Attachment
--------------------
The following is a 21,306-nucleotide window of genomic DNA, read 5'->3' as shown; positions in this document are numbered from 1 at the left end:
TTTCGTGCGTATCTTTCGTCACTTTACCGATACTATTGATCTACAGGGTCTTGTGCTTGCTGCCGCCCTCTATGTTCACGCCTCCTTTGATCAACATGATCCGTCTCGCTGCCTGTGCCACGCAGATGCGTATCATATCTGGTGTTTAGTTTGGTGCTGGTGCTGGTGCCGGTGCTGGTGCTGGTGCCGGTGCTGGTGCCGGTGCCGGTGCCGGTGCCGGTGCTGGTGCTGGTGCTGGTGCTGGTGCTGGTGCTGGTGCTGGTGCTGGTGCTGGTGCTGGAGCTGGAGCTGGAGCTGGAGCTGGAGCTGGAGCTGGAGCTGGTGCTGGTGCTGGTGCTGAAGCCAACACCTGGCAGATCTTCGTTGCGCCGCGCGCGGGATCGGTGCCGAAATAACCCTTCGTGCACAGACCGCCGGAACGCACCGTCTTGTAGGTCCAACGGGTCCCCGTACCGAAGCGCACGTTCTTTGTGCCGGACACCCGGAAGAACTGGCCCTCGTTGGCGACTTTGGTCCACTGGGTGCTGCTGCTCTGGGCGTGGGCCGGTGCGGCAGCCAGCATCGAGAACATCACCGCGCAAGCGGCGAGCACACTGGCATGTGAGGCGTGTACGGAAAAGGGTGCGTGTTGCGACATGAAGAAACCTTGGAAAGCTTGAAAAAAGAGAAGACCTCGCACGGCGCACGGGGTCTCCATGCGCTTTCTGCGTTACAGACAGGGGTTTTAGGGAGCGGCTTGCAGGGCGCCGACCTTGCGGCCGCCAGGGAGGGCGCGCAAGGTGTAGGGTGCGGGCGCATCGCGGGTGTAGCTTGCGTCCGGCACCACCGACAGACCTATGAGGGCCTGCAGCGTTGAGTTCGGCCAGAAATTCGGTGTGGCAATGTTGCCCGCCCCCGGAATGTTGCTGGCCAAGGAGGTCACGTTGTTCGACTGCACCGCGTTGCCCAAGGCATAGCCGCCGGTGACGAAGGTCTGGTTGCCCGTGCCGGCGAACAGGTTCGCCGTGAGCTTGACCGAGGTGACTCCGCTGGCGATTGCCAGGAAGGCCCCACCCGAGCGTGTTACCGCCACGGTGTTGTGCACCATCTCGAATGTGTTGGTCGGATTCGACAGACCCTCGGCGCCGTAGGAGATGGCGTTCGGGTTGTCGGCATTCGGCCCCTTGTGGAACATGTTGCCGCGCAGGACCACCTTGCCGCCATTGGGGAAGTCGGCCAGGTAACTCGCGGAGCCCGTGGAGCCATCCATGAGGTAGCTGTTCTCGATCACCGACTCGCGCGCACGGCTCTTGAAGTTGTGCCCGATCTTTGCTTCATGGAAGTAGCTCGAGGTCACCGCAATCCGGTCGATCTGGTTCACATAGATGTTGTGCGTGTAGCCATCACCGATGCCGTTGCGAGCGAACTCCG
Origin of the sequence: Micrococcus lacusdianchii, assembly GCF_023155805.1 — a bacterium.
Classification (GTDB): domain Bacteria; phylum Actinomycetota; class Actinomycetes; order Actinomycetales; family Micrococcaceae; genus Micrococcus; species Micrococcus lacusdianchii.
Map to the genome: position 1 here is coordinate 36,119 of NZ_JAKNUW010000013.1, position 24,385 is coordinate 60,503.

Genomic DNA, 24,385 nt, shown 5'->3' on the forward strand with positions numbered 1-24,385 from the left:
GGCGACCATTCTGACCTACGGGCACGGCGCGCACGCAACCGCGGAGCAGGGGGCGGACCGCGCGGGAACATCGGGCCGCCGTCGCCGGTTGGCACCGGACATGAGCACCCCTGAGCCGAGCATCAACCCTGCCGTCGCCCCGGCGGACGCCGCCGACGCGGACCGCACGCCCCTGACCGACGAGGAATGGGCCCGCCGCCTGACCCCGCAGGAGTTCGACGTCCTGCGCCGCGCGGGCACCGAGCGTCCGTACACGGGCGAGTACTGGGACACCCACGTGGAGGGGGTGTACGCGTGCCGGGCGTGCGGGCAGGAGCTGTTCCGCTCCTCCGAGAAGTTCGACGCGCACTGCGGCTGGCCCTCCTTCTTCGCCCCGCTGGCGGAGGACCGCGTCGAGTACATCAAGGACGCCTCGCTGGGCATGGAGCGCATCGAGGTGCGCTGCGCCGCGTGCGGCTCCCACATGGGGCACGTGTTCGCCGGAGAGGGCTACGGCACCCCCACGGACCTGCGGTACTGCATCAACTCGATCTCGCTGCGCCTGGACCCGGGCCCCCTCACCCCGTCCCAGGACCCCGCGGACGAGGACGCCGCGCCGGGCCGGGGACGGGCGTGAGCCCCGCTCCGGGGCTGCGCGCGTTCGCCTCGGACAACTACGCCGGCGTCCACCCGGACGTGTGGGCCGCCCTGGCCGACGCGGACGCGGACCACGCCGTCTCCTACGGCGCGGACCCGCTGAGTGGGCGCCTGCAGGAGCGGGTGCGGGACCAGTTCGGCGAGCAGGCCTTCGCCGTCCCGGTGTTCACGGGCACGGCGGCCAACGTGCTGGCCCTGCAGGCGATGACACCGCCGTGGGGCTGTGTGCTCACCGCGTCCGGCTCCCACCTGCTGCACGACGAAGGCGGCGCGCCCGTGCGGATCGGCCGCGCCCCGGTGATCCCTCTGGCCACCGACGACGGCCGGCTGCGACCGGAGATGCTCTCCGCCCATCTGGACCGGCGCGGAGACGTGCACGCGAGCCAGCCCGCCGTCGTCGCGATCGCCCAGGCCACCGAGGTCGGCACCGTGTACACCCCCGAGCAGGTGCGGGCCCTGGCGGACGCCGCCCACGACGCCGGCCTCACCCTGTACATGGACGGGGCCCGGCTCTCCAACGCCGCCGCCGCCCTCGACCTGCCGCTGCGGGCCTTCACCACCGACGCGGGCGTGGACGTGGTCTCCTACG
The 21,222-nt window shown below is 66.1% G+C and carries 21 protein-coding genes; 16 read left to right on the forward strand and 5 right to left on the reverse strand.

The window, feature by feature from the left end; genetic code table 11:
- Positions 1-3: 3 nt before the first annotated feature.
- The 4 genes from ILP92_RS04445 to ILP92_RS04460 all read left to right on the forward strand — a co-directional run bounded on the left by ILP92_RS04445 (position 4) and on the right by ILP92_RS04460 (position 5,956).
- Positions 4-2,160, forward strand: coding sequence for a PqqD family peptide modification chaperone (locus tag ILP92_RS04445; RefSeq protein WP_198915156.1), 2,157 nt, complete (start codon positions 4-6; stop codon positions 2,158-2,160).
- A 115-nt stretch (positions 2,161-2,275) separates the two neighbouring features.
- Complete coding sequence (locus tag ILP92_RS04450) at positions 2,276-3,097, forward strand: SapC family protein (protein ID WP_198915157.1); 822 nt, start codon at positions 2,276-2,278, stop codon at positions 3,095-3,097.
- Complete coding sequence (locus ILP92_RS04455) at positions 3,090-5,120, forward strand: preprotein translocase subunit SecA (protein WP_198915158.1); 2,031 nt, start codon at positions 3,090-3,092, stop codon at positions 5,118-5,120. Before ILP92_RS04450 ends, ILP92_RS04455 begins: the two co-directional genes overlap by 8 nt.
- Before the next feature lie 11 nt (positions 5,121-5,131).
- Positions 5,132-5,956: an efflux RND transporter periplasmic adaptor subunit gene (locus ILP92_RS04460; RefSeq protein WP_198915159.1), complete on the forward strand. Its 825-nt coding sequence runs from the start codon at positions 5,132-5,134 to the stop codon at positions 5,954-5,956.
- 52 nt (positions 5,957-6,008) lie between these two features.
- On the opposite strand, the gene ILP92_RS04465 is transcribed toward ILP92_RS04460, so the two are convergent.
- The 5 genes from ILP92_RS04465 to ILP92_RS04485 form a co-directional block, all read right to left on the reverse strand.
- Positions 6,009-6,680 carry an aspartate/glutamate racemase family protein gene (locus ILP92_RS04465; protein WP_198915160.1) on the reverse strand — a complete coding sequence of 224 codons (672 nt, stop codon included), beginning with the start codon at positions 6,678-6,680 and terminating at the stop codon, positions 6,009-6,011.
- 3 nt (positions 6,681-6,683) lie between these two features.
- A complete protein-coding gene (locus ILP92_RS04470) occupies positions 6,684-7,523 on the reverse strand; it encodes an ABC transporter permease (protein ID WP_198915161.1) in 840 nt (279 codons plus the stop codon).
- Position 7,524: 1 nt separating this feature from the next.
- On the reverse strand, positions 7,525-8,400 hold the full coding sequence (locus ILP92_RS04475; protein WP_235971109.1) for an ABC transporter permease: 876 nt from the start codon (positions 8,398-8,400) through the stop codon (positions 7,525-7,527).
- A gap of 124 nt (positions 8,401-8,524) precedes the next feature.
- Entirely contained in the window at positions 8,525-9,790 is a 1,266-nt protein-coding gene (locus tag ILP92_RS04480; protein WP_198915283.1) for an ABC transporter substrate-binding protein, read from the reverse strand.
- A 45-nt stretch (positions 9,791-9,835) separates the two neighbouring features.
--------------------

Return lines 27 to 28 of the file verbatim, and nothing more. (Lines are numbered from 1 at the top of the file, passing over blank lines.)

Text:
- Entirely contained in the window at positions 8,525-9,790 is a 1,266-nt protein-coding gene (locus tag ILP92_RS04480; protein WP_198915283.1) for an ABC transporter substrate-binding protein, read from the reverse strand.
- A 45-nt stretch (positions 9,791-9,835) separates the two neighbouring features.